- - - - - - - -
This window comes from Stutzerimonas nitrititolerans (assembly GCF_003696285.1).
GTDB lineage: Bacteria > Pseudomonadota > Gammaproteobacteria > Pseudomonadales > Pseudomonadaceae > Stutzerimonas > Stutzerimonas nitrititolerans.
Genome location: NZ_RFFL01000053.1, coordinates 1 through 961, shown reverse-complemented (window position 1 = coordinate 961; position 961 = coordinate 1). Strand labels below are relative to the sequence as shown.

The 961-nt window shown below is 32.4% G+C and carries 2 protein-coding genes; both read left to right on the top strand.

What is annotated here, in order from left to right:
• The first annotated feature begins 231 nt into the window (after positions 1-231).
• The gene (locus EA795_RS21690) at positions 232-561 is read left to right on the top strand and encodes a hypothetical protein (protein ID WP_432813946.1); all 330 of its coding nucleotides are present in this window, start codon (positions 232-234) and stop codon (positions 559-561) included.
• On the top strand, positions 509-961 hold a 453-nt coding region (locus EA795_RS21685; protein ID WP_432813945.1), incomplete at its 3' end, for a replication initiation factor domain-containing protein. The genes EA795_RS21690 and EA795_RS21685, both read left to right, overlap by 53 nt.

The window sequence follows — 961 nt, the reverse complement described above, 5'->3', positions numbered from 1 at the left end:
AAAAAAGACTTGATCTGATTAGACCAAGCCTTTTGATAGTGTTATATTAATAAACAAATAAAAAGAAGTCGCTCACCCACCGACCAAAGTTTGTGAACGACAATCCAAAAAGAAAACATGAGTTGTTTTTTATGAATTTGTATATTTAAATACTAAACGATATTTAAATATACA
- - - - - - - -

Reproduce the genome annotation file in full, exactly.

This window comes from Stutzerimonas nitrititolerans (assembly GCF_003696285.1).
GTDB lineage: Bacteria > Pseudomonadota > Gammaproteobacteria > Pseudomonadales > Pseudomonadaceae > Stutzerimonas > Stutzerimonas nitrititolerans.
Genome location: NZ_RFFL01000053.1, coordinates 1 through 961, shown reverse-complemented (window position 1 = coordinate 961; position 961 = coordinate 1). Strand labels below are relative to the sequence as shown.

The 961-nt window shown below is 32.4% G+C and carries 2 protein-coding genes; both read left to right on the top strand.

What is annotated here, in order from left to right:
• The first annotated feature begins 231 nt into the window (after positions 1-231).
• The gene (locus EA795_RS21690) at positions 232-561 is read left to right on the top strand and encodes a hypothetical protein (protein ID WP_432813946.1); all 330 of its coding nucleotides are present in this window, start codon (positions 232-234) and stop codon (positions 559-561) included.
• On the top strand, positions 509-961 hold a 453-nt coding region (locus EA795_RS21685; protein ID WP_432813945.1), incomplete at its 3' end, for a replication initiation factor domain-containing protein. The genes EA795_RS21690 and EA795_RS21685, both read left to right, overlap by 53 nt.

The window sequence follows — 961 nt, the reverse complement described above, 5'->3', positions numbered from 1 at the left end:
AAAAAAGACTTGATCTGATTAGACCAAGCCTTTTGATAGTGTTATATTAATAAACAAATAAAAAGAAGTCGCTCACCCACCGACCAAAGTTTGTGAACGACAATCCAAAAAGAAAACATGAGTTGTTTTTTATGAATTTGTATATTTAAATACTAAACGATATTTAAATATACA